This text comes from Wikinews. Permission is granted to copy, distribute and/or modify this document under the terms of the Creative Commons Attribution 2.5 licence. For a complete list of contributors for this article, visit the corresponding history entry on Wikinews.

August 14, 2009

Wikinews Shorts: August 14, 2009

Wikinews Shorts: August 14, 2009 – Wikinews, the free news source

Wikinews Shorts: August 14, 2009

From Wikinews, the free news source you can write!
Jump to: navigation, search

A compilation of brief news reports for Friday, August 14, 2009.

Bali bomber still at large

A body recovered by Indonesian police on August 8th is not that of Noordin Mohammed Top. The Indonesian authorities had been optimistic that Top, the mastermind behind the 2002 Bali bombings, had been killed on Saturday in a gun battle that concluded a 17 hour siege in the Temanggung district of Central Java.

DNA tests suggests that the body is that of a man identified only as Ibrahim, a florist who was the inside man in the attacks on luxury hotels in Jakarta this July.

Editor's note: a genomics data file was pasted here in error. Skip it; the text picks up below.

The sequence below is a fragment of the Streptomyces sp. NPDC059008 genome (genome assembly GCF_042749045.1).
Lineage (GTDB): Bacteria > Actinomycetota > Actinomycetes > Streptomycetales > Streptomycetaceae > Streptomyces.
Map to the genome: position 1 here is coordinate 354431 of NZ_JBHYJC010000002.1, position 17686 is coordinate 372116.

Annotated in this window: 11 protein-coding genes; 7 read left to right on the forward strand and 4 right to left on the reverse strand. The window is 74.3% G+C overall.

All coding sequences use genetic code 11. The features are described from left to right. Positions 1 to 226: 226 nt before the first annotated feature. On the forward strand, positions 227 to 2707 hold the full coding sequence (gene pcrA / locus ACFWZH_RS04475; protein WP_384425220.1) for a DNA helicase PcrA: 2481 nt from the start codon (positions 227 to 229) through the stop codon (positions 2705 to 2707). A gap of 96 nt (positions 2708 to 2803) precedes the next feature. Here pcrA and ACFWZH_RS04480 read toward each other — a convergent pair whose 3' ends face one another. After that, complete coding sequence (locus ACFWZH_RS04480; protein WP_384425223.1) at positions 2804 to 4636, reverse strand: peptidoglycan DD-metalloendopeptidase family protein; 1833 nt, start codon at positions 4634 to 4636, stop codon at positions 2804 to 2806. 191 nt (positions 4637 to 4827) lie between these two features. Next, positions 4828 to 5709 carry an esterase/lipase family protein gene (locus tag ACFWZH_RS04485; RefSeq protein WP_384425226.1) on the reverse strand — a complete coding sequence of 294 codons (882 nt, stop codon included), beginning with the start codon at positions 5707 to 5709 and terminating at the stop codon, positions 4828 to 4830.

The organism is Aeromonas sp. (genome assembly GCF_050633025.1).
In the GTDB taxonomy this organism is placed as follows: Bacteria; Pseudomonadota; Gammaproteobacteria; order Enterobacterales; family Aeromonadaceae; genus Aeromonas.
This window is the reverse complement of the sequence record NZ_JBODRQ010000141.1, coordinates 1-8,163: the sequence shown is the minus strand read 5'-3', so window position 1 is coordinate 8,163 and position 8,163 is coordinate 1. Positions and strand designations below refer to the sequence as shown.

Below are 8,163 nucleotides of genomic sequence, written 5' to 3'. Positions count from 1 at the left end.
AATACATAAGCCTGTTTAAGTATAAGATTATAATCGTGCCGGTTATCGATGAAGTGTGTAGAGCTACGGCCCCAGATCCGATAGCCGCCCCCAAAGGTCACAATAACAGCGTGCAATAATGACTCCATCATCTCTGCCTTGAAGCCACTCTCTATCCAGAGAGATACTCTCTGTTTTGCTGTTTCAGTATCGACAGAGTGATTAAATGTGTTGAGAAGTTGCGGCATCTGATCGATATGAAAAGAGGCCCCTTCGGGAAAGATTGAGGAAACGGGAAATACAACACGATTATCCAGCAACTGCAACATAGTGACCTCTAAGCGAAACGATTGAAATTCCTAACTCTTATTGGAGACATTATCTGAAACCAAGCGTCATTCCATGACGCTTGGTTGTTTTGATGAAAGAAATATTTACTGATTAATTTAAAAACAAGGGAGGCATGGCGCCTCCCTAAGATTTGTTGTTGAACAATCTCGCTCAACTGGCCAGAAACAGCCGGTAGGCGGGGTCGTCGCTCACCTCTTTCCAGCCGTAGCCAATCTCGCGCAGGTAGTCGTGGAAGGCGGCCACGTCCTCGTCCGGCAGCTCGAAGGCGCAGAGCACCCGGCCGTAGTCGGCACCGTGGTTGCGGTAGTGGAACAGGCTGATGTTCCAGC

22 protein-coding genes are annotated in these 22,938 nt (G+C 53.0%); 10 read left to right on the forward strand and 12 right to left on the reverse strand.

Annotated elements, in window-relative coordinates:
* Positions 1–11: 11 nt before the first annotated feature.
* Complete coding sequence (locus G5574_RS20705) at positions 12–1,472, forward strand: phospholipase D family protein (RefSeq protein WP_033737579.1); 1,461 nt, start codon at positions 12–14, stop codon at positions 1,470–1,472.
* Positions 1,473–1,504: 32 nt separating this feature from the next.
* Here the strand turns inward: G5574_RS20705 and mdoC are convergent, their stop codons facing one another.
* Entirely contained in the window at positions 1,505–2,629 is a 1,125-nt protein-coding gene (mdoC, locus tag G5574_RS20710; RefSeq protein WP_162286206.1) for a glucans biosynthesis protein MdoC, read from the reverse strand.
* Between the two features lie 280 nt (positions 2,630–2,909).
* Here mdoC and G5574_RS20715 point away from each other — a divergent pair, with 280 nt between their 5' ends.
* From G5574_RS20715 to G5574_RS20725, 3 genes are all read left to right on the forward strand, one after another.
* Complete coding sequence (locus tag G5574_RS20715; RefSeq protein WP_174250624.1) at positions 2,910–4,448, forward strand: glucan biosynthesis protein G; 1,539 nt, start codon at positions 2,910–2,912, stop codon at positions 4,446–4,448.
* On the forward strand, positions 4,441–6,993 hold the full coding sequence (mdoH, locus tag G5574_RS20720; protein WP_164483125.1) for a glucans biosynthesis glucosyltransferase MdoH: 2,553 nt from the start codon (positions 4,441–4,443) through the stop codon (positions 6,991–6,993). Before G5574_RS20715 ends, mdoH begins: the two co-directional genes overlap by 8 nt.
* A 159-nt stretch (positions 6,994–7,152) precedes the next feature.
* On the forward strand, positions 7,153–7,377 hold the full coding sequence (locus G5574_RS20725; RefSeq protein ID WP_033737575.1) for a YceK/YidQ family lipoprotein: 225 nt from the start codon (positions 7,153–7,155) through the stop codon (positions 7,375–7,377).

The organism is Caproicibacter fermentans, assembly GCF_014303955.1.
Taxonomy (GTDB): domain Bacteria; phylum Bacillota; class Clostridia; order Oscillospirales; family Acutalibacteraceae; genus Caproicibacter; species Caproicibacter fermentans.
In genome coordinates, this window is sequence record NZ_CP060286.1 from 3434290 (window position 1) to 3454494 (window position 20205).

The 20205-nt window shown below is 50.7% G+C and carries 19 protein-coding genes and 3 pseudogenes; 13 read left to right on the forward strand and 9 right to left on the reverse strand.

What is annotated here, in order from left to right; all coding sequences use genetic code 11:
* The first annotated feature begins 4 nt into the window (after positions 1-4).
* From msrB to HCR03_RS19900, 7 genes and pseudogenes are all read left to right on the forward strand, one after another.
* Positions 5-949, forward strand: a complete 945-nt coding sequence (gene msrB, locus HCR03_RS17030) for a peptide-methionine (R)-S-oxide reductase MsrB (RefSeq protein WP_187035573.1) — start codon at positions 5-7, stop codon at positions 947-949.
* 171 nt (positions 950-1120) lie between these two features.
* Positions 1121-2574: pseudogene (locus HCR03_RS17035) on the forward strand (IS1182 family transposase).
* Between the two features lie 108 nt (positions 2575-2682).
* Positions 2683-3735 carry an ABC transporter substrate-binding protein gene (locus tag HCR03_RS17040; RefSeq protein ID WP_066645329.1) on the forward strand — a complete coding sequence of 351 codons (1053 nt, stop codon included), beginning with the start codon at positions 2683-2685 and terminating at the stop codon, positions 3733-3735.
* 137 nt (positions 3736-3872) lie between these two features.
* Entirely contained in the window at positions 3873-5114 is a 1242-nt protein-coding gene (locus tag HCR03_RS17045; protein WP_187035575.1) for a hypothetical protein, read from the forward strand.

Sources

Obama health reforms faces grassroots opposition

Attempts by President Barack Obama to reform the health care in the United States has been met with grassroots opposition. Critics fear that Obama’s reforms are an attempt to socialise health care. However, the President has dismissed such apprehension as an attempt to “scare and mislead” by vested interests hoping to derail the reforms.

Opposition adverts which feature the alleged failures and rationing of healthcare in the British National Health Service (NHS), have been rebutted by citizens, politicians and the media. Spurred on by American commentators that described that the NHS as “evil’ and Orwellian, with over a million responses to an on-line Twitter campaign, called welovetheNHS started in support of the NHS.